Wednesday, December 4, 2013


All Is Lost

Written & Directed
J.C. Chandor

     A man alone at sea. His boat rams into a floating shipping container while he is asleep. He repairs the boat, but it is not enough. He must struggle to survive on the open seas, through violent storms and swimming predators. J.C. Chandor's All Is Lost has only one cast member and hardly any dialogue. Yet, for an hour and forty-five minutes, we watch this unnamed man fight for survival with limited food and water. This is an absolutely breathtaking piece of cinema. Every second is engrossing, suspenseful and full of the amazing power of Chandor and his star, the legendary Robert Redford. The film channels the depths of human nature and how much the mind and body can take. The will to survive and fear of death. All Is Lost is one of the best films of 2013 and one of, if not the finest performance of Redford's career.
     Chandor's film is pure existential cinema. A survival on the high seas film that fights off any cliche or background to add sentimentality to the story or the man. Redford's character has no name and is just called "Our Man." It is a film that is a barebones thriller that treats the audience with respect and intelligence. There are no nostalgic moments that flashback or add to knowing about "Our Man" or his history. It is nothing more than a man doing everything he can to survive. He will not relent his right to live and it is a wonderful metaphor for the believe that no matter the age, the fight and will of a person is so vitally important to our lives and culture. Rip away everything. Get down to the basics. Outstanding filmmaking and production. A skill level that is almost mind-blowing and you have an absolute knockout of a film.
    The only time Redford's character speaks is during the beginning when he is reciting a brief S.O.S call over a blank screen. A few "helps" and a screaming expletive and that is it. It is absolutely stunning that this film even got made in today's fast paced, CG driven Hollywood culture. It is even more amazing that the film is as brilliant as it is and how riveting each scene can be. Much of that is due to the talent behind the camera in J.C. Chandor, but equally it is because of the will, character and survivalist instinct of "Our Man." That man is played so effectively by Redford. Is aged face and older body never once stalls or gives himself the time to give up. As soon as he wakes up to see the break in the hull of his boat, he gets to work. When he is forced onto his life raft in the middle of the Indian Ocean, it is completely absorbing every time he pumps water out of the raft and looks at his map using a sextant to calculate his coordinates. Astounding and completely thrilling.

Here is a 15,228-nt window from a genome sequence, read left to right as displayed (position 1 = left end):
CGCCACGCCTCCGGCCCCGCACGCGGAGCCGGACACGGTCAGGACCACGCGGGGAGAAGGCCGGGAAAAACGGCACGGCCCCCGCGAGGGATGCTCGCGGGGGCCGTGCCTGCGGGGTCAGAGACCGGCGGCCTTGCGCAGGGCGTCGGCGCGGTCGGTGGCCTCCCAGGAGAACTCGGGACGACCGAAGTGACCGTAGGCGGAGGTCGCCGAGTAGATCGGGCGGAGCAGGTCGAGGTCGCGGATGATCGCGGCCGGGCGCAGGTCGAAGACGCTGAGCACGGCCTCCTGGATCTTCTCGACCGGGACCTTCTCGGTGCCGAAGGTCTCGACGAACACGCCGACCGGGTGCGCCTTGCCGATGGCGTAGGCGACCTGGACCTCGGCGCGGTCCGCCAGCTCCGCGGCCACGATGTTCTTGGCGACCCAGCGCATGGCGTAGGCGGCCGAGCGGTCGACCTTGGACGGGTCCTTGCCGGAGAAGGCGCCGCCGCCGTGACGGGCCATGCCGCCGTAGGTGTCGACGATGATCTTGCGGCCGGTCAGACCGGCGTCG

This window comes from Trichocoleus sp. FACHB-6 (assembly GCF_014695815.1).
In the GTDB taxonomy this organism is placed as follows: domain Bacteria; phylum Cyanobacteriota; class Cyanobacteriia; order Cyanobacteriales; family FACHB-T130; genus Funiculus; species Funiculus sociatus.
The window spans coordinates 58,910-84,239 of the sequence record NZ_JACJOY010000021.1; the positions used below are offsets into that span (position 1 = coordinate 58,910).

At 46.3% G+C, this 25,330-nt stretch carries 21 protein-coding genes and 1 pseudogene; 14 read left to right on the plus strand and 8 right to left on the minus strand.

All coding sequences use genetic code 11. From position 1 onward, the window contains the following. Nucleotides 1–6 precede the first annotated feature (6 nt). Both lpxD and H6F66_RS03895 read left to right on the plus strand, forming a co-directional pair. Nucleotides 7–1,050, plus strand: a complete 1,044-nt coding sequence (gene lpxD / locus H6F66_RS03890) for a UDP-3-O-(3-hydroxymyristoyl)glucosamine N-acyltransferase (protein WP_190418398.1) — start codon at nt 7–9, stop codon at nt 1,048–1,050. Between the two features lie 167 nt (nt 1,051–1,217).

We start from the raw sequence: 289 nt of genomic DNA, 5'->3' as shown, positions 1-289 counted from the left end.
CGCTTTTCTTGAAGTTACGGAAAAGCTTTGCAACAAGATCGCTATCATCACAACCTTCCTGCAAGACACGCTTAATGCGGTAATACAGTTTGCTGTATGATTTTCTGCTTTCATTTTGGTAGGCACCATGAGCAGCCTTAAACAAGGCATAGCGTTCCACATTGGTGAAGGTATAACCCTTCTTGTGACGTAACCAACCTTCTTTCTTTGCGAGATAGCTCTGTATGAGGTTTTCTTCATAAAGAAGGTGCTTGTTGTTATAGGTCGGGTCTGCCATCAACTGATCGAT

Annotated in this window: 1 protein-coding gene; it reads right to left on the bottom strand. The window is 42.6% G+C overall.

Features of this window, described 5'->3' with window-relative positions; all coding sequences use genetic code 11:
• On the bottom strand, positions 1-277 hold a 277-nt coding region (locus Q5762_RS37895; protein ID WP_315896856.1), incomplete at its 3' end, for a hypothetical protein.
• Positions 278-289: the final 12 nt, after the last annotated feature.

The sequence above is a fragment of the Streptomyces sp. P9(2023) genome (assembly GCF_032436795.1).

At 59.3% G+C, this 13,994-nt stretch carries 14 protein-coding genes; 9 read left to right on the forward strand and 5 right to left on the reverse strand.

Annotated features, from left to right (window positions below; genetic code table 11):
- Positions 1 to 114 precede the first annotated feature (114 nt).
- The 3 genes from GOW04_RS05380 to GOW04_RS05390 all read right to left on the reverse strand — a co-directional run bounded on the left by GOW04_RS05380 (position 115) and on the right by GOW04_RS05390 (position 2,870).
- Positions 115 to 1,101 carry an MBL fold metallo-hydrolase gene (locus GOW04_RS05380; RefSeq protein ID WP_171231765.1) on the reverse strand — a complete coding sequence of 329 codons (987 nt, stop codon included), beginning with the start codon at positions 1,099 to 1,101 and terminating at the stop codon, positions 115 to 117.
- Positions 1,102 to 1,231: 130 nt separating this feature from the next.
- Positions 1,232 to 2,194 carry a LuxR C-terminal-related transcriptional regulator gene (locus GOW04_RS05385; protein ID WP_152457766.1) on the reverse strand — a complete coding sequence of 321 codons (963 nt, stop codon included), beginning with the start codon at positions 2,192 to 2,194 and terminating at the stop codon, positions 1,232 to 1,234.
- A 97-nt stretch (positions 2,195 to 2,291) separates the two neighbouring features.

I never once was bored or worried about a nearly dialogue-free film not being entertaining. This is perfectly satisfying and every second of it is entertaining. I found it to be one of the most impressive and engaging films I have ever seen in my life. I feel the film will definitely be a hard sell to Joe and Jane Popcorn, but it should not be. Watching Redford fight for his survival on the open sea is truly a wondrous feat. I cannot speak highly enough of Mr. Redford's performance. I have always thought he was a good actor, but never great. This is his great, defining role. He is a legend, being in classic films such as Butch Cassidy and the Sundance Kid, The Sting, All the President's Men  and Jeremiah Johnson, but he is acting on the highest of levels here. An almost silent performance of pure excellence and honesty. Easily, along with Ejiofor and McConaughey, one of the best acting jobs this year, or any year for that matter.
     Much credit deserves to be given to writer-director J.C. Chandor. Going from his big cast and dialogue driven first and Oscar nominated film Margin Call (2011), he goes in the complete opposite direction with All Is Lost. A 30 page script, with little dialogue and only one cast member. Wow! He exemplified so much range, talent and a director that appears to challenge himself with rewarding results. Chandor is definitely a director on the rise and one that is full of so much creativity that I cannot wait to see what he does next. Actually, his next film is A Most Violent Year, set to star Jessica Chastain and Oscar Isaac. Excited for that one already with the great success of Margin Call and All Is Lost.
     I must also credit the whole production on this film beyond the writing, directing and acting. The minimalist score from Alex Ebert is soft and almost unrecognizable at times, but slowly builds and adds great suspense and wonder to the film. The sound mixing and editing are excellent as well. Another standout is the cinematography from Frank G. DeMarco. Lit wonderfully and always keeping a pristine eye on the  importance of the film with exquisite clarity and focus. Raves for everyone that helped get this film made and made it into what it turned out to be. A true wonder of cinema.
     In a decade where filmmaking is becoming more and more about the money, the sequels and the cheap scares, it is profoundly exciting to have a film like All Is Lost. A film that I am astonished got made in this current film culture and one that focuses on a sole man's will to survive. Not going the traditional route with cheesy flashbacks and over sentimental reminiscing. An existential masterpiece of craft, storytelling, directing and acting, this film is working on the highest of levels. Rolling on all cylinders. Redford's career defining moment, that is full of many fantastic performances, and a writer-director that is on fire. No sophomore slump for Chandor. All Is Lost is one of the best films of the year, a triumph and one that I am truly thankful was made.

Photo credit by IMDB.

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